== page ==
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Chamomile has been used for women’s complaints, indigestion and colicky children.
An annual herb, the flowers of which contain choline, coumarins (e.g., umbelliferone), cyanogenic glycosides, flavonoids (e.g., rutin), salicylate derivatives, tannins and volatile oils (e.g., bisabolol and chamazulene). Chamomile is administered as a tea, extract, tincture or ointment. German chamomile tea is analgesic, anti-inflammatory, antimicrobial, antispasmodic, anxiolytic, carminative, expectorant and sedative; it has been used to treat acne, anxiety, asthma, bacterial and fungal infections, colicky infants, diarrhoea, flatulence, gout, headaches, indigestion, insomnia, irritable bowel, menstrual cramping, pruritus, rheumatic disease and sciatica. In Russia, Roman chamomile is used for colds, gastric complaints, colitis, as a sedative gargle, and topically for eczema and inflammation.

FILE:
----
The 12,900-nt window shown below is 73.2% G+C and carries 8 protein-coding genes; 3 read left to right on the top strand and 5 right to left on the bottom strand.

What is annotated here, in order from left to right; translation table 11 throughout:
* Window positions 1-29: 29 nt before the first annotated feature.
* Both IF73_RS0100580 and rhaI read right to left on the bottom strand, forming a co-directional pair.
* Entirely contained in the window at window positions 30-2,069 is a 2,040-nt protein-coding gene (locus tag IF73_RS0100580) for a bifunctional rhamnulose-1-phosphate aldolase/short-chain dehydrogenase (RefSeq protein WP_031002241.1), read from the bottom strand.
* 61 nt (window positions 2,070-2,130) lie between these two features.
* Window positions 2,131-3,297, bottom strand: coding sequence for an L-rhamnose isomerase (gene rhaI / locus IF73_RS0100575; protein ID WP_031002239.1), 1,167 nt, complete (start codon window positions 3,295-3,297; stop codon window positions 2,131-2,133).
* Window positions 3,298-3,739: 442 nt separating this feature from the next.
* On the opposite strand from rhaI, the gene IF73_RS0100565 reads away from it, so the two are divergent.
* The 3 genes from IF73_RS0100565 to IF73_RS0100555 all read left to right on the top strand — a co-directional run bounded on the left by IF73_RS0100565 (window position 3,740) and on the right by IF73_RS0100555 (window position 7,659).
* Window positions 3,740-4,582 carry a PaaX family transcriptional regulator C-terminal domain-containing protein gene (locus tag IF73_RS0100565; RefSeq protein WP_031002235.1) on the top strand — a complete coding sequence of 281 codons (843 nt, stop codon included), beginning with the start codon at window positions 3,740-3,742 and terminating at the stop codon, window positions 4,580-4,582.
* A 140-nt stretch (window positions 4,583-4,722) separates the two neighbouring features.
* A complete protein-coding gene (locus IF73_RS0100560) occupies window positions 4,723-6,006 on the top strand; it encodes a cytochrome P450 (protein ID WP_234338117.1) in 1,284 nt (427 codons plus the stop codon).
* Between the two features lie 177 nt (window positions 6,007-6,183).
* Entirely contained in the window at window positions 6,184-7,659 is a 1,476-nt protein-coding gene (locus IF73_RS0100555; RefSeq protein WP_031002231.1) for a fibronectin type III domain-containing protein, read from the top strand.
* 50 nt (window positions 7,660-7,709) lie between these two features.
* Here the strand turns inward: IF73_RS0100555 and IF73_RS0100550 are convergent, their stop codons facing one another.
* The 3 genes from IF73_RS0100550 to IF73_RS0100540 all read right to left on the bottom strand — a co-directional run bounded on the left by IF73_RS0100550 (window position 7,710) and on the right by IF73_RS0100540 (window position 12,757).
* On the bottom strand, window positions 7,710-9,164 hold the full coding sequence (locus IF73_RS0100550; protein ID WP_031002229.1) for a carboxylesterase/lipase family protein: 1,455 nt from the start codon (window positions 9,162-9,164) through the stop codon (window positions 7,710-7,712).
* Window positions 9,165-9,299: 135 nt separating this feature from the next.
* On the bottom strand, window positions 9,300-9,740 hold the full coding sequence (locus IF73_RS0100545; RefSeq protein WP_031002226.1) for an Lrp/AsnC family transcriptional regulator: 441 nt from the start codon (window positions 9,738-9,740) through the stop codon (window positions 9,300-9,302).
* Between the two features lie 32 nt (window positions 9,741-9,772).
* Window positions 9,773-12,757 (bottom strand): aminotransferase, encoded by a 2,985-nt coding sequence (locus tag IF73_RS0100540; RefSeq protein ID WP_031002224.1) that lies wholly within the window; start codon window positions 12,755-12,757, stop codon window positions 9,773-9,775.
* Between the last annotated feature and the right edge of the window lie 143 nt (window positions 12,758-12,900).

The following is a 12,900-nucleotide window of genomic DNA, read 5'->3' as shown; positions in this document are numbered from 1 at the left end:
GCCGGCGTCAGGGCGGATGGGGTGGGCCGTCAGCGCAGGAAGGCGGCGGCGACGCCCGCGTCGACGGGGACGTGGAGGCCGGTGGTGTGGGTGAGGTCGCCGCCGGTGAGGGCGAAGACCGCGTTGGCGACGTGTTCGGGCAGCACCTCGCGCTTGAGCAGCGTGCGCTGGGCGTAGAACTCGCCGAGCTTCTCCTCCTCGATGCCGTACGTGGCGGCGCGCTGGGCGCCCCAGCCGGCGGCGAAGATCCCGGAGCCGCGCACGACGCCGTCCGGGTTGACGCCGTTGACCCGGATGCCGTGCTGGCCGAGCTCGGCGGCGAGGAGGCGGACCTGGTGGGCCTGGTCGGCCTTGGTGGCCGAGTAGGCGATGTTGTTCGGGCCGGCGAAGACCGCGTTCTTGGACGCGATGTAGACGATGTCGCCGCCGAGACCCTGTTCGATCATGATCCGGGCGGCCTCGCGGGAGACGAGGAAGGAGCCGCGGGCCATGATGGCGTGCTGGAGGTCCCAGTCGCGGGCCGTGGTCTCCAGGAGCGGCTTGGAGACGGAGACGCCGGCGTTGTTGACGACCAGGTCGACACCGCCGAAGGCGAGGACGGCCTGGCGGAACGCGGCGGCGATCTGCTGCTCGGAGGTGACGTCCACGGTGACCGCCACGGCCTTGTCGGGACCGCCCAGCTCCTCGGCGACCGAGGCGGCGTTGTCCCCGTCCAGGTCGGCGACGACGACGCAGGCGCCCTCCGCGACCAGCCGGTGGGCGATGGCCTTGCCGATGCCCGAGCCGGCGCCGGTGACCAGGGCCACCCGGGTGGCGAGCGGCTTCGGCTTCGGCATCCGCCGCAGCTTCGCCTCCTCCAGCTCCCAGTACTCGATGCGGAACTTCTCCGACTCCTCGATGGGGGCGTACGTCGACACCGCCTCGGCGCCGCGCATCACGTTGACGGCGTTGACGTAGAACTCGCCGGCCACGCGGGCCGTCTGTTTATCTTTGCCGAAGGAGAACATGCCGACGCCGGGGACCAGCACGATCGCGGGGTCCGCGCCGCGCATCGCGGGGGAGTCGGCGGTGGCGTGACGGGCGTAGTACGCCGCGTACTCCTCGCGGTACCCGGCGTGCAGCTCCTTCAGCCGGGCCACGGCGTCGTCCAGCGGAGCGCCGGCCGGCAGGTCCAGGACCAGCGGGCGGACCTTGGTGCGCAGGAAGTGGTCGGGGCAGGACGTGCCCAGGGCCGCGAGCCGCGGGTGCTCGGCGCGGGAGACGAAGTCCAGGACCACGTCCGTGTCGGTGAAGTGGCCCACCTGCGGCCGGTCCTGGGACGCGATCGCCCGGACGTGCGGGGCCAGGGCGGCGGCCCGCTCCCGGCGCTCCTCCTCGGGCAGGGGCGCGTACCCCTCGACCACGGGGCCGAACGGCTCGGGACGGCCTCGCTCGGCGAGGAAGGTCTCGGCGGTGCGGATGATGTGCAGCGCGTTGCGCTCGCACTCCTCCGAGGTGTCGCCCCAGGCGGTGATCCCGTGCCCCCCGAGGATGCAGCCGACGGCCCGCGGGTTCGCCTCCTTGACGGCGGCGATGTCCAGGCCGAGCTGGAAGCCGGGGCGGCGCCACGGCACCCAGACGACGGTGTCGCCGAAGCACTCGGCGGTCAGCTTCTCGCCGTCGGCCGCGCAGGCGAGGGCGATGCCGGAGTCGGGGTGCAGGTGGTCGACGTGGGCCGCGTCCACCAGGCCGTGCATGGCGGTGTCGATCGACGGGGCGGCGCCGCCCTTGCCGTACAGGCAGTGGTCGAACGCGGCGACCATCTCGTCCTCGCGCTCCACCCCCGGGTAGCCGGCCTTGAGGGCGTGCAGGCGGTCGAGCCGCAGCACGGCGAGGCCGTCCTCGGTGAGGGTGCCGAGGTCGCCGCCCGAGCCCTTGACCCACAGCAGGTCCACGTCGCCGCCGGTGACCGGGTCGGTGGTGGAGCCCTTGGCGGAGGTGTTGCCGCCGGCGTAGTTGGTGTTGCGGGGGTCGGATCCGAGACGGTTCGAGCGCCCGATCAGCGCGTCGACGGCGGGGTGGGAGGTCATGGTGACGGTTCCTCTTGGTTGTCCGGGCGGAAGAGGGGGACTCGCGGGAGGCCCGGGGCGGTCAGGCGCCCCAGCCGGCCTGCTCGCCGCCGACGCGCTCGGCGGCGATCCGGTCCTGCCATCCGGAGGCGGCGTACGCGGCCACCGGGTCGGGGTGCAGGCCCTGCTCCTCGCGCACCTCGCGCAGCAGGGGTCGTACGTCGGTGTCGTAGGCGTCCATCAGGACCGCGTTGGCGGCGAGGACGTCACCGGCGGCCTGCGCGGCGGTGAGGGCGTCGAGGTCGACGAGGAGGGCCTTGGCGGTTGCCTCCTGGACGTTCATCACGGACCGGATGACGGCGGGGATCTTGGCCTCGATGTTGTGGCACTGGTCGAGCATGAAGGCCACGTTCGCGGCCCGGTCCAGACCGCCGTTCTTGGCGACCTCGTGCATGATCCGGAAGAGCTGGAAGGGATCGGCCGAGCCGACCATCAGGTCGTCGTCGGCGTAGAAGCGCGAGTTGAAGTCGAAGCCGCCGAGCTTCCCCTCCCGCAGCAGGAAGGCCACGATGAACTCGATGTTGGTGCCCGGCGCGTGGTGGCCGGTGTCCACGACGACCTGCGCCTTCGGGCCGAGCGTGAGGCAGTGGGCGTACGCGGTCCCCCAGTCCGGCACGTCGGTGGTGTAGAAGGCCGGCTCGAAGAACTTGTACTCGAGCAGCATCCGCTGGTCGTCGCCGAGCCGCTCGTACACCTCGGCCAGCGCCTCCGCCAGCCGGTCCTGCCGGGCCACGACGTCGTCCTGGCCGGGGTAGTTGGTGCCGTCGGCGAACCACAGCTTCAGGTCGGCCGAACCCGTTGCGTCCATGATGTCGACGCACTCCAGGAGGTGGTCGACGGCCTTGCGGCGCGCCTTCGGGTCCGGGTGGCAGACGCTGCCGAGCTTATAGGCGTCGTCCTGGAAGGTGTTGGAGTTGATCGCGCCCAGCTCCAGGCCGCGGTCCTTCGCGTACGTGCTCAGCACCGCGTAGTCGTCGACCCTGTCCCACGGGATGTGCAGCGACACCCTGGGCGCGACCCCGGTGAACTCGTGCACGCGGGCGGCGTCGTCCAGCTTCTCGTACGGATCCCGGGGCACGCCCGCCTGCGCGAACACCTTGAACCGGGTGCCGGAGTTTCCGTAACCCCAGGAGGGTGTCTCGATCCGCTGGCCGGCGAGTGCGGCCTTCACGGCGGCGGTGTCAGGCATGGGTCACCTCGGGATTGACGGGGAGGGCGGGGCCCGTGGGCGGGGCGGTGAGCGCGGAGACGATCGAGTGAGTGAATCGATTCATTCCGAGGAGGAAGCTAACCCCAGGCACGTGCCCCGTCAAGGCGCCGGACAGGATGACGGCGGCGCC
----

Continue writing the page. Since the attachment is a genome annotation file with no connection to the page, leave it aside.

Most herbalists use German chamomile and Roman chamomile interchangeably.
An essence in the pseudoscience of flower therapy which is believed to balance emotions, calm nerves and brighten moods.
A weed similar to German chamomile, Matricaria chamomilla, in appearance, often used interchangeably by herbalists
Anthemis(an'the-mis) [L. anthemis fr Gr. anthemis, chamomile]
A genus of approx. 100 species of aromatic flowering plants. The entire genus is commonly called chamomile. See: chamomile